More Sevillian Delights - the Reales Alcázares

Community Highlights Europe More Sevillian Delights - the Reales Alcázares

Resuming my account of our 10 favourite Seville experiences, here is the 6th. I thought I could do all 5 in one post but the Alcázares was so amazing and I took so many pictures that it gets its own post.

6. The Reales Alcázares, especially the gardens


I imagine the Reales Alcázares is the most famous and popular Seville attraction, along with the Catedral de Santa María de la Sede (the Cathedral of Saint Mary of the See), better known as Seville Cathedral, and its Giralda Tower. We admired the Cathedral, the largest Gothic church in the world, from the outside but did not tour it. It is a Christian cathedral imposed on and around a mosque. Many Spanish rulers were baptized there and Christoper Columbus and his son are buried there.

The Giralda is the bell tower of the Cathedral and was built as the minaret for the Great Mosque of Seville, during the reign of the Almohad dynasty, with a Renaissance-style belfry added by the Catholics after the expulsion of the Muslims from the area. The tower is one of the most famous monuments of Moorish architecture in Spain. It has a beautiful bronze weathervane on the top, added in 1568 and was removed and restored in 2005. Giralda means “weathervane”. You can climb the tower for a view of the city. We did not do that either.


I particularly liked the Cathedral and Giralda at night.


We instead toured the adjacent Alcázares palace complex. This royal palace is on the site of the Islamic-era citadel, begun in the 10th C and was progressively added onto until the Castilian conquest in 1248, when it was rebuilt and replaced with new palaces and gardens, including the Mudéjar-style palace built by Pedro I in the 1360s. Mudéjar means a partly Gothic, partly Islamic style of architecture and art prevalent in Spain in the 12th to 15th C.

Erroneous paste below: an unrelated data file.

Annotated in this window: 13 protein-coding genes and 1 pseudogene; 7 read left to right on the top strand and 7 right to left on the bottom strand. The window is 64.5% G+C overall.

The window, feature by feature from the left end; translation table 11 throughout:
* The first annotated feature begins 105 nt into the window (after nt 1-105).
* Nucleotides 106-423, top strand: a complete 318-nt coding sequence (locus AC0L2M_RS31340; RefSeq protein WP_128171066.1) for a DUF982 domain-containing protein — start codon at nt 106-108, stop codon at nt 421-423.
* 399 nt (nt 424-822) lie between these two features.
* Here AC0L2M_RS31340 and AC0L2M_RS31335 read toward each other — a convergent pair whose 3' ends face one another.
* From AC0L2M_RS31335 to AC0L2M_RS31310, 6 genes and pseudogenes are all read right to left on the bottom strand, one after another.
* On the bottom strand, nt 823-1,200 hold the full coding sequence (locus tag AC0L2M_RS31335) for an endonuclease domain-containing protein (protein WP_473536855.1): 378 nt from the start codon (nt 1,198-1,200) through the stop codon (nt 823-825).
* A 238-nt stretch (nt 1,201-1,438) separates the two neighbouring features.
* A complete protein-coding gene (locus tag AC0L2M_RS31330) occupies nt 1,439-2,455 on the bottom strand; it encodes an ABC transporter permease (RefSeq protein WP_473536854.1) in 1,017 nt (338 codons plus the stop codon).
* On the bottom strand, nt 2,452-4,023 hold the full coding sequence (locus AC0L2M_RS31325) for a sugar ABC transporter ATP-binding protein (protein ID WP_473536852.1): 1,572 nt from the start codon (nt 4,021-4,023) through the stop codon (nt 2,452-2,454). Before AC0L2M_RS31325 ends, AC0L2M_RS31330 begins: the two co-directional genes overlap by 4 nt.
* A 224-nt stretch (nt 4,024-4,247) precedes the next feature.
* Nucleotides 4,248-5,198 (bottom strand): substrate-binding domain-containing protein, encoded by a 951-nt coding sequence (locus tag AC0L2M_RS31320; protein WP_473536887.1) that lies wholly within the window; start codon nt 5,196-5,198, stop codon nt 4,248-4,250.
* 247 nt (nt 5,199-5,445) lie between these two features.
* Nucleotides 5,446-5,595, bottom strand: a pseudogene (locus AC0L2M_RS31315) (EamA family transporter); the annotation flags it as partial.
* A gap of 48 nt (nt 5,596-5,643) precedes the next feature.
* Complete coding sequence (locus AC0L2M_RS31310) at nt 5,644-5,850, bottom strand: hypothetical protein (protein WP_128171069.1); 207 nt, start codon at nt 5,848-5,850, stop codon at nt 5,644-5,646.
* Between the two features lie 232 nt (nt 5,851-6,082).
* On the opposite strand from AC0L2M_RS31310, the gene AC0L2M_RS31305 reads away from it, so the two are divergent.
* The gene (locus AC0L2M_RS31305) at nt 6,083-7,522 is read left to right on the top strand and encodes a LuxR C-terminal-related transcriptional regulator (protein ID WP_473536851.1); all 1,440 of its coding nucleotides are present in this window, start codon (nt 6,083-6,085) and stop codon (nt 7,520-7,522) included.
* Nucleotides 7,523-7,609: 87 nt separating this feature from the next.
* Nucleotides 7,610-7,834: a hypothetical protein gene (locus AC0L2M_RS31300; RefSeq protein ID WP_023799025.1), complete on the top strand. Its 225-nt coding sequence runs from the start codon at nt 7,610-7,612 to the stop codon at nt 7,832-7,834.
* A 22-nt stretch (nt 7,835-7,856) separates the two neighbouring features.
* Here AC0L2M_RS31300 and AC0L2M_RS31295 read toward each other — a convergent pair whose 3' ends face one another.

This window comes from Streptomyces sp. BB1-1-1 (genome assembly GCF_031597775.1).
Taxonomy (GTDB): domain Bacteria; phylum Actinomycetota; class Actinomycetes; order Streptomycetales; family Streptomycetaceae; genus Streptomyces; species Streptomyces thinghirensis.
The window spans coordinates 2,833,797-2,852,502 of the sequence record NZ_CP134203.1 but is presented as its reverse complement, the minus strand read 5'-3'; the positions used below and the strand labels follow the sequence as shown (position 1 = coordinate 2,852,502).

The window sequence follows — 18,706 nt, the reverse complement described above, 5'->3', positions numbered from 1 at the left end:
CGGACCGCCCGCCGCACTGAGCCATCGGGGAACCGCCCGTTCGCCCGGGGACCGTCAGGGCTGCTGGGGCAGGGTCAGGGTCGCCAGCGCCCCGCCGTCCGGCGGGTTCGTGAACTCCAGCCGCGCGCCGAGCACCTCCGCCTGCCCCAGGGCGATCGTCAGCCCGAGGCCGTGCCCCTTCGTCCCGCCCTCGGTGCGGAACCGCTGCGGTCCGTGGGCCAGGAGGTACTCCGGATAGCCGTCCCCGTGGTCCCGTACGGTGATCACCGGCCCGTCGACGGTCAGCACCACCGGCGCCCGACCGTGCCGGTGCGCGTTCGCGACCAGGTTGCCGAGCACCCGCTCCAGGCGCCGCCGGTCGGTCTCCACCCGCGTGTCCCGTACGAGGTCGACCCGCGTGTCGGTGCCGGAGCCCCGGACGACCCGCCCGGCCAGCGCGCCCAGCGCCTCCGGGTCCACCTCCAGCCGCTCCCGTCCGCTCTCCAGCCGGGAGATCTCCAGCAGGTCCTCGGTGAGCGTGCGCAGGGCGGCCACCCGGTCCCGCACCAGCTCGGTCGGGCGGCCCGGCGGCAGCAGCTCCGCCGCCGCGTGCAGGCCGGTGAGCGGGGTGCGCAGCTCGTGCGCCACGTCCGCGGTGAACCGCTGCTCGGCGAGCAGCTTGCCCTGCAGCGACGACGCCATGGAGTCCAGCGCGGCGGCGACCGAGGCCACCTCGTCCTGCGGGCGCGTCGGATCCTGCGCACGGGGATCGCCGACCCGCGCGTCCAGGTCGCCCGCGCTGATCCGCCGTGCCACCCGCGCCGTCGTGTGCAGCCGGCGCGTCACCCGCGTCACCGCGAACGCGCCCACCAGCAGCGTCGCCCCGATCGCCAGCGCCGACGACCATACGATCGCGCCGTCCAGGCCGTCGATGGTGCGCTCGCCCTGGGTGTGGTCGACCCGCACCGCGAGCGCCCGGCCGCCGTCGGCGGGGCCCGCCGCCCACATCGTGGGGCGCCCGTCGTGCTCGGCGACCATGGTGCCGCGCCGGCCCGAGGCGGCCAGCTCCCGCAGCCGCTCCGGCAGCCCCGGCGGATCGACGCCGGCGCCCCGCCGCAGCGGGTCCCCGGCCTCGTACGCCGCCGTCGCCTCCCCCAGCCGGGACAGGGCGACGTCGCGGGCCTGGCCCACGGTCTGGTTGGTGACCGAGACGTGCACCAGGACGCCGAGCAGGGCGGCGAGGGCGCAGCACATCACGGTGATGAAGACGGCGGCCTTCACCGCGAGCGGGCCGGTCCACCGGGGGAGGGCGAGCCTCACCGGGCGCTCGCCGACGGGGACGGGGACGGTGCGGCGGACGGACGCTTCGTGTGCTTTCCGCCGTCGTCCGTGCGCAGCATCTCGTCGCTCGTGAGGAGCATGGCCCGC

There is also a wonderful Arab bathing area under one of the palaces. You could imagine how cooling it would be in the heat of the summer.


With the exception of the walls, nearly all previous buildings were demolished in the mid-1100s by the Caliph, and a total of 12 palaces and courtyards were built. But there are few remnants of the Islamic era construction today. Following the Castilian conquest and the imposition of Christianity, new palaces, rooms and gardens were built. Successive rulers, Ferdinand Ill, Alphonso Xl, Pedro l, Fernando and Isabella imposed their own buildings and gardens on the site. What is most distinctive about the construction as it remains, is the mix of architectural styles, the beautiful tile decorations, a room of enormous tapestries and the many gardens & water elements.


The palace complex is made up of several palaces and the palaces are built around courtyards, each with its own unique features. The extensive gardens, located within the complex, reflect the beauty of Islamic design. The gardens feature stunning fountains, rills, flowers, fruit trees, hedging, a maze, many place to sit and contemplate the beauty around you, as well as other small buildings. The gardens were quite wonderful both viewed from above in the palaces, from a long elevated gallery and from the ground.


After reading a recommendation to visit the Alcázares later in the day rather than the morning to avoid the morning crowds, we did and were happy to find it uncrowded. We had a wonderful time wandering around by ourselves and stayed until closing. I wanted to move in.


What was a little odd during our visit is that we realized they were lighting the gardens for a illumination event that would happen after we would leave Seville. So there were technicians seeing up flood lights and ropes of lights everywhere. It made taking photos a bit tricky, avoiding having cables and lights in the shots. It would be quite a fabulous show I think, in that beautiful space.


There are of course ongoing restoration projects here and it was interesting to see these ‘before’ photos in an area being worked on. There must be a lot of jobs in Europe for people with these very specialized skills.


I hope you enjoyed this mini-tour of the extraordinarily beautiful Reales Alcázares in Seville.


This featured blog entry was written by Jenniferklm from the blog Cycling in Andalucia.
Read comments or Subscribe

By Jenniferklm

Posted Mon, Feb 19, 2024 | Spain | Comments